Oral Cancer - Understanding And Treatment
Oral cancer cannot be taken lightly given that it is fairly common in India. It is therefore helpful to build more awareness about the disease, the symptoms, treatment and preventive measures.
What is Oral Cancer?
Oral Cancer, also known as Mouth Cancer, is defined as the uncontrollable growth of cells that invade and cause damage to surrounding tissues of lips, tongue, cheeks or floor of the mouth.
Why Oral Cancer is a Threat?
Oral cancer includes cancers of the mouth and the pharynx i.e. the back of the throat. It ranks among the top three of all cancers in India. This translates to over 30% of all cancers reported in the country.
How is Oral Cancer Caused?
Most cases of oral cancer are linked to cigarette smoking, heavy alcohol use. Taken together, tobacco and alcohol pose a much greater risk than using either substance alone.
Infection with the sexually transmitted human papillomavirus (specifically the HPV 16 type) has been associated with a subset of oral cancers.
Sun exposure can cause cancer of the lip.
Risk of oral cancer increases with age – it is most often detected in people over the age of 40.
What Are Its Symptoms?
The most common symptoms of oral cancer include:
A white or red patch in the mouth
A sore, irritation, lump in the mouth, lip, or throat
A sensation of something caught in the throat
Swelling of the jaw that disturbs the fit of the dentures
Difficulty chewing or swallowing
Difficulty moving the jaw or tongue
Numbness in the tongue or other areas of the mouth
Pain in one ear without hearing loss
A person who has any of these symptoms for over 2 weeks should see a dentist or doctor for an oral cancer exam. Most often, symptoms like those listed above do not mean cancer. An infection or another problem can cause the same symptoms. But it's important to have the symptoms checked out—because if it is cancer, it can be treated more successfully when detected earlier.
How to detect oral cancer at the earliest?
Visiting the dentist or doctor regularly can help in early detection of oral cancer. You will be made to undergo an oral cancer examination. The exam is pain-free and does not take much time.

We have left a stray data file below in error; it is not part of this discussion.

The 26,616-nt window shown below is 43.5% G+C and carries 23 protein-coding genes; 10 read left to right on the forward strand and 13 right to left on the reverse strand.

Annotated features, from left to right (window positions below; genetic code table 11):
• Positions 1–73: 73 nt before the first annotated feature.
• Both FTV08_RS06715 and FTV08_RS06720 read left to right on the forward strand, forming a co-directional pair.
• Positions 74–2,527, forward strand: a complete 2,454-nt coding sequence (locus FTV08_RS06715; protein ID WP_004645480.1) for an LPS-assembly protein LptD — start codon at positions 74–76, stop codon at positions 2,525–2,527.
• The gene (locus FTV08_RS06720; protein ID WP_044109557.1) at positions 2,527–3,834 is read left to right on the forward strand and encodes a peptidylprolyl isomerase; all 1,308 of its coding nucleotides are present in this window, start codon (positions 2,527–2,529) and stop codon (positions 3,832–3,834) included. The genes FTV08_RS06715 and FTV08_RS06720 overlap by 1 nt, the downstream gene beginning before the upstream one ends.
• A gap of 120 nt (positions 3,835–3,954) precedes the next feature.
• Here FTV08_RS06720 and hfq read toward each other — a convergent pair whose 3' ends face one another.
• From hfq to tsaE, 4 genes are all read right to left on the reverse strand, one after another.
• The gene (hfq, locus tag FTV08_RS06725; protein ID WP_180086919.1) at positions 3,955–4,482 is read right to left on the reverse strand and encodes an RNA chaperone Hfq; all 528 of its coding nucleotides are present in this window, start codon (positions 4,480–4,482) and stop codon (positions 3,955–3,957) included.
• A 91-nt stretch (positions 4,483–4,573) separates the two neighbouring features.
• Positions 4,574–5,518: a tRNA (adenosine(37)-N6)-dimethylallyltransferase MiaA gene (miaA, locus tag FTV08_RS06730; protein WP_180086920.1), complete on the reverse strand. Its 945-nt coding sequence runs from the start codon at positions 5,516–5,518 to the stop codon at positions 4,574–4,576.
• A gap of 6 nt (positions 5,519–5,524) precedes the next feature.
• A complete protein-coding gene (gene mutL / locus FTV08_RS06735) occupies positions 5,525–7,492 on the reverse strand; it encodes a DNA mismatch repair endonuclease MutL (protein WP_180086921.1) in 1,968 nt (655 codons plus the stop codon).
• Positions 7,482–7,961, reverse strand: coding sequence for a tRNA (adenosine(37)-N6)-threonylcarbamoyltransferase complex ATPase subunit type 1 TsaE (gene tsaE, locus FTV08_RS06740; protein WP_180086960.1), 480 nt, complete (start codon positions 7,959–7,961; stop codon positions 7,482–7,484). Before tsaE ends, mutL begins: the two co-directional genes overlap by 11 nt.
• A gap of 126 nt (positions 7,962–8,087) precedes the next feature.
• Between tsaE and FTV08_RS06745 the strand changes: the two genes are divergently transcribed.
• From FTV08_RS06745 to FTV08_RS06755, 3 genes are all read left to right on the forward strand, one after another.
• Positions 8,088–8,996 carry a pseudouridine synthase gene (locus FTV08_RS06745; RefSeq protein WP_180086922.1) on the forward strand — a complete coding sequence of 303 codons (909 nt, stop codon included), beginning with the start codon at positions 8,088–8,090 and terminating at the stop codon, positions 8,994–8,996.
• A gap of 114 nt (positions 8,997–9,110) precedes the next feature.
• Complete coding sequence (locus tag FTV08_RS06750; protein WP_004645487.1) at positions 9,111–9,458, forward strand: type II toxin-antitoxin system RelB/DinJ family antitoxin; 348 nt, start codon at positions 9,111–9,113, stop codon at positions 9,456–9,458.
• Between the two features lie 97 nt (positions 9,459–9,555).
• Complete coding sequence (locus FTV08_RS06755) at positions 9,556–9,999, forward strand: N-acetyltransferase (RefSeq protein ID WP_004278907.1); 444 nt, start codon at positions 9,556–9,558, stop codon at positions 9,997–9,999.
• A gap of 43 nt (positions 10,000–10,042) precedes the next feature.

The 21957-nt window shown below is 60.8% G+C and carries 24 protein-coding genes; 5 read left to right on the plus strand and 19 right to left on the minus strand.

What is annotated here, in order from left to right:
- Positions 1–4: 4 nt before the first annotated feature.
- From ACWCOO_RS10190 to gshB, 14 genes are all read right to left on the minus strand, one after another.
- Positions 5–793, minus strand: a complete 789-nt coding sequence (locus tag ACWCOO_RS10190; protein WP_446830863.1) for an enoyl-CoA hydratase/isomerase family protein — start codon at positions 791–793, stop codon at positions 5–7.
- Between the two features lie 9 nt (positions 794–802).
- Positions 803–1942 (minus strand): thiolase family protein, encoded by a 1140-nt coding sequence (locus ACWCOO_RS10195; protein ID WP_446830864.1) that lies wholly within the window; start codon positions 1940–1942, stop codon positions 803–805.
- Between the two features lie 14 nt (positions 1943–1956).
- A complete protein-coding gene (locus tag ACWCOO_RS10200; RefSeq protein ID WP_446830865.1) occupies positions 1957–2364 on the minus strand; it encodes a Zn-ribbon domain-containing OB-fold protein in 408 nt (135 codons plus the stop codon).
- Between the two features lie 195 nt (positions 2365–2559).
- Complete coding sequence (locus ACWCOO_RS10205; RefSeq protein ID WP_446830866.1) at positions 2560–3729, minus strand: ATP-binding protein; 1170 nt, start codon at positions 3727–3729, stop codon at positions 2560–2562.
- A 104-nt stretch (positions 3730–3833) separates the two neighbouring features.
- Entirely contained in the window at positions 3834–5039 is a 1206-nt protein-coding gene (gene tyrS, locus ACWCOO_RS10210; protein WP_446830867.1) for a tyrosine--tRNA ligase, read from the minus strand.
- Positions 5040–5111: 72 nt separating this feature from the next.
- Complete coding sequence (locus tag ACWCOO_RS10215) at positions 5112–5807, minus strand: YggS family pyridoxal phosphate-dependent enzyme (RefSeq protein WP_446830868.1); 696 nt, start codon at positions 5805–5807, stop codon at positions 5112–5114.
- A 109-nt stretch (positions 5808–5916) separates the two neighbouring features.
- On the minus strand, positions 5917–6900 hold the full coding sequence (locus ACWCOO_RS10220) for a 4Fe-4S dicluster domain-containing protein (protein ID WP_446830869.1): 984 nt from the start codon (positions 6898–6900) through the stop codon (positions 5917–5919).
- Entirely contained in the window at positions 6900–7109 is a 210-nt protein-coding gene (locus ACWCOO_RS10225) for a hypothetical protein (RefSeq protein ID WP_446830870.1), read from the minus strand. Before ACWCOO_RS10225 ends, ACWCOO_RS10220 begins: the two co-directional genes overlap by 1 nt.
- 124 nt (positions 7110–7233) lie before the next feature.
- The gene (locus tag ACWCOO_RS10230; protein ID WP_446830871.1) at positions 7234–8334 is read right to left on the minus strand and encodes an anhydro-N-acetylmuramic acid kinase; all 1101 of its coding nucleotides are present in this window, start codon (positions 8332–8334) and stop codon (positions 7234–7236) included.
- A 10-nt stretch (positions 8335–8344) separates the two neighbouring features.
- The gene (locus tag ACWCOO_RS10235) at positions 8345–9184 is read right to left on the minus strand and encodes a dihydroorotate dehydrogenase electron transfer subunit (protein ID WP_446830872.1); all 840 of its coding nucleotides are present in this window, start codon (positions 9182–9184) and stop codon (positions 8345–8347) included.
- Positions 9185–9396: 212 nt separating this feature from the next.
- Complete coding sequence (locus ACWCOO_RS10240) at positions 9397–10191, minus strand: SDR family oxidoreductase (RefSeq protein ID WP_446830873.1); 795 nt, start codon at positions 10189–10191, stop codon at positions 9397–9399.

During the exam, the doctor / dentist checks the face, neck, lips, tongue, mouth, and the back of the throat for the signs / unusual patterns listed earlier. This may or may not be cancer. The doctor will suggest treatment depending on the analysis.
How to treat oral cancer?
Oral cancer is treated the same way as many other cancers.
One option is surgery to remove the cancerous growth.
This may be followed up with radiation therapy and/or chemotherapy (drug treatment) to destroy any remaining cancer cells.
A person who has any of these symptoms for more than 2 weeks should see a dentist or doctor for an oral cancer exam. Most often, symptoms like those listed above do not mean cancer. An infection or another problem can cause the same symptoms. But it's important to have the symptoms checked out—because if it is cancer, it can be treated more successfully if it's caught early.
What is the oral cancer exam?
An oral cancer examination can detect early signs of cancer. The exam is painless and takes only a few minutes.
During the exam, a dentist or doctor checks the face, neck, lips, tongue, mouth, and the back of the throat for possible signs of cancer.
Oral cancer is treated the same way many other cancers are treated -- with surgery to remove the cancerous growth, followed by radiation therapy and/or chemotherapy (drug treatments) to destroy any remaining cancer cells.
Oral cancer ranks in the top three of all cancers in India, which accounts for over thirty per cent of all cancers reported in the country and oral cancer control is quickly becoming a global health priority. This paper provides a synopsis of the incidence of oral cancer in India by focusing on its measurement in cancer registries across the country. Based on the International Classification of Disease case definition adopted by the World Health Organisation, and the International Agency for Research on Cancer, this review systematically examines primary and secondary data where the incidence or prevalence of oral cancer is known to be directly reported. Variability in age-adjusted incidence with crude incidence is projected to increase by 2030. Challenges focus on measurement of disease incidence and disease-specific risk behavior, predominantly, alcohol, and tobacco use. Future research should be aimed at improving quality of data for early detection and prevention of oral cancer.
- HDFC Life Cancer Care - Online Cancer Insurance
- Compare Mediclaim Policy For Family